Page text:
Dismissing concerns about the UK’s demand contributing to unequal access, the UK government insists that it “sought assurances from AstraZeneca and from Serum that our doses will not impact their commitment” to supply LMICs. Yet in the current context of extremely constrained supply, it is undeniable – it is a mathematical fact – that allocation of vaccine to the UK reduces potential access in other countries.

Vaccines are in scarce supply and, in the short-term, allocation to one country removes potential access in another. COVAX already faces a huge struggle, as do low and middle-income countries more generally, in accessing vaccines. Adar Poonawalla, CEO of Serum Institute has already indicated that COVAX will likely fall well-short of its forecast 2.3 billion doses in 2021, which depends on over 1 billion from his company. For COVAX, he has suggested, “if we’re lucky, we’ll have produced 400m by the end of the year.” Reflecting such a challenge, India will reportedly now suspend all vaccine exports for one month so as to ensure uninterrupted supply domestically. If the 5 million doses received by the UK had gone to COVAX instead, they could have increased its distribution of vaccines to LMICs (30 million so far) by over 15%.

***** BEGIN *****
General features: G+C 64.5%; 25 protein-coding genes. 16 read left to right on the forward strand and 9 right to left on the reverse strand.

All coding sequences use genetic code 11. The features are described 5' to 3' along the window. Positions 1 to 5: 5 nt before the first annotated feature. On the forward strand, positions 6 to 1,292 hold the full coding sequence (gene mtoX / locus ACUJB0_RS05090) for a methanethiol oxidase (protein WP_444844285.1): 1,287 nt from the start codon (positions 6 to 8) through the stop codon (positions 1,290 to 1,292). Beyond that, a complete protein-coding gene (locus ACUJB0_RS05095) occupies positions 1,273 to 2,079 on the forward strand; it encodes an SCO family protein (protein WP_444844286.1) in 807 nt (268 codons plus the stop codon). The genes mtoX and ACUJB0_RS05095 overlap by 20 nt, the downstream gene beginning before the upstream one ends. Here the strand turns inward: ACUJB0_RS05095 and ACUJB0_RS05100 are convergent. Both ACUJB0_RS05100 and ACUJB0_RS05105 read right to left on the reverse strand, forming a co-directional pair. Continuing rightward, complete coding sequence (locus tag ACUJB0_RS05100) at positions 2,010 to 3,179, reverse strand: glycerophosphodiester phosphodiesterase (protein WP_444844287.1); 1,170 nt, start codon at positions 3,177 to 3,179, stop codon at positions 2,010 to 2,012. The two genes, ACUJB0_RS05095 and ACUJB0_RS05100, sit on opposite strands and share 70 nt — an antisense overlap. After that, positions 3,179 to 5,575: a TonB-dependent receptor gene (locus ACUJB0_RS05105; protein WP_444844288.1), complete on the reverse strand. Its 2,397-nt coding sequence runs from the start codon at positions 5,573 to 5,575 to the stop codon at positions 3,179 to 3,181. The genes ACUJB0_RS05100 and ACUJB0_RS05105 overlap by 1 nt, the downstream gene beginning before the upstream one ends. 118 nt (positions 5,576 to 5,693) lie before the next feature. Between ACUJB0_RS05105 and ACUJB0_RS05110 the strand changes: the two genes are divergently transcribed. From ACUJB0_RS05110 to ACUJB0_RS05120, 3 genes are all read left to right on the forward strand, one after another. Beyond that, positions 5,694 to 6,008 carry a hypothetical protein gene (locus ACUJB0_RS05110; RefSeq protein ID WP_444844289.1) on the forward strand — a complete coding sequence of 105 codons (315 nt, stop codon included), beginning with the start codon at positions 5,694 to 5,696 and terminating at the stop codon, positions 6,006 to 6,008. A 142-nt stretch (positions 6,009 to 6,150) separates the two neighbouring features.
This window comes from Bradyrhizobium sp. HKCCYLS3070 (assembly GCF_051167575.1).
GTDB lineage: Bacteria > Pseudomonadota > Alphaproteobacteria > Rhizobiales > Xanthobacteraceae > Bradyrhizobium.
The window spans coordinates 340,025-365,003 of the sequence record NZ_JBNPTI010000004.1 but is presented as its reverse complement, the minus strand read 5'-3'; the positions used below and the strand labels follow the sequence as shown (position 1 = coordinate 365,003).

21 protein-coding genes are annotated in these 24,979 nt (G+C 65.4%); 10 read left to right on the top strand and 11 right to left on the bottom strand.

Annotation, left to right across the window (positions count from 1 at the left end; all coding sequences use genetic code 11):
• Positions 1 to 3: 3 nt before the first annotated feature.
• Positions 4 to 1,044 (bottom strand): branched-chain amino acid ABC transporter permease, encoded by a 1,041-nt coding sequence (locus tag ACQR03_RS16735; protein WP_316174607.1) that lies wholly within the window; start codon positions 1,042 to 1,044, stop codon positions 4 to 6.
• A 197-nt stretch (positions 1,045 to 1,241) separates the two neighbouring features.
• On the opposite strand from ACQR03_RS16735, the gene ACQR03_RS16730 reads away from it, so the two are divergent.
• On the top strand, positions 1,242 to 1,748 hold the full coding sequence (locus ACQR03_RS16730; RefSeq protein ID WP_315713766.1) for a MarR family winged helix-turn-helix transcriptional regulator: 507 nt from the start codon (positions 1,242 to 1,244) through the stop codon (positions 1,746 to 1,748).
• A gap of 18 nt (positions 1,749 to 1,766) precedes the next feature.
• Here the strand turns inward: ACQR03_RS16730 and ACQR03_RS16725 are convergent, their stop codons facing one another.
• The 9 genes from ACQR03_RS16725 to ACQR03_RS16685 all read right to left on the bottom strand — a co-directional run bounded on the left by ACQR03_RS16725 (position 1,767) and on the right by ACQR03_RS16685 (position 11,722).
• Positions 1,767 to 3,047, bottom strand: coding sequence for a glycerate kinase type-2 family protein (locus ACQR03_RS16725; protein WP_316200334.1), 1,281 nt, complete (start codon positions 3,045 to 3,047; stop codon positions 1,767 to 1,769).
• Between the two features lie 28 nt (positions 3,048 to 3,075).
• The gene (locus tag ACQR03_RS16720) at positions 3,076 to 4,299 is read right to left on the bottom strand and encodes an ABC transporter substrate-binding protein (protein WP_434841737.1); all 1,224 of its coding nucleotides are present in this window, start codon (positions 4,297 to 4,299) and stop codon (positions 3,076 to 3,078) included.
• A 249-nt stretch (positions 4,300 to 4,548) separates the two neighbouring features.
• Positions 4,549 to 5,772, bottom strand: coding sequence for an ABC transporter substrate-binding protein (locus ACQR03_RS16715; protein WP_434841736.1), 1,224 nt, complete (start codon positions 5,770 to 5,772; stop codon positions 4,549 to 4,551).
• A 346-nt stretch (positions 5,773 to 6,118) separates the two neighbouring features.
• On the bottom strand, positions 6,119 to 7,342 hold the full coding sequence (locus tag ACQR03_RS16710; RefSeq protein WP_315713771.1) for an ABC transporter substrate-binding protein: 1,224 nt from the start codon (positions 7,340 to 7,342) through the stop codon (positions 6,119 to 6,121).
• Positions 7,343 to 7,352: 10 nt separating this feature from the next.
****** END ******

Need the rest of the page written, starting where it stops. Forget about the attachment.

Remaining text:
Vaccines are in scarce supply and, in the short-term, allocation to one country removes potential access in another.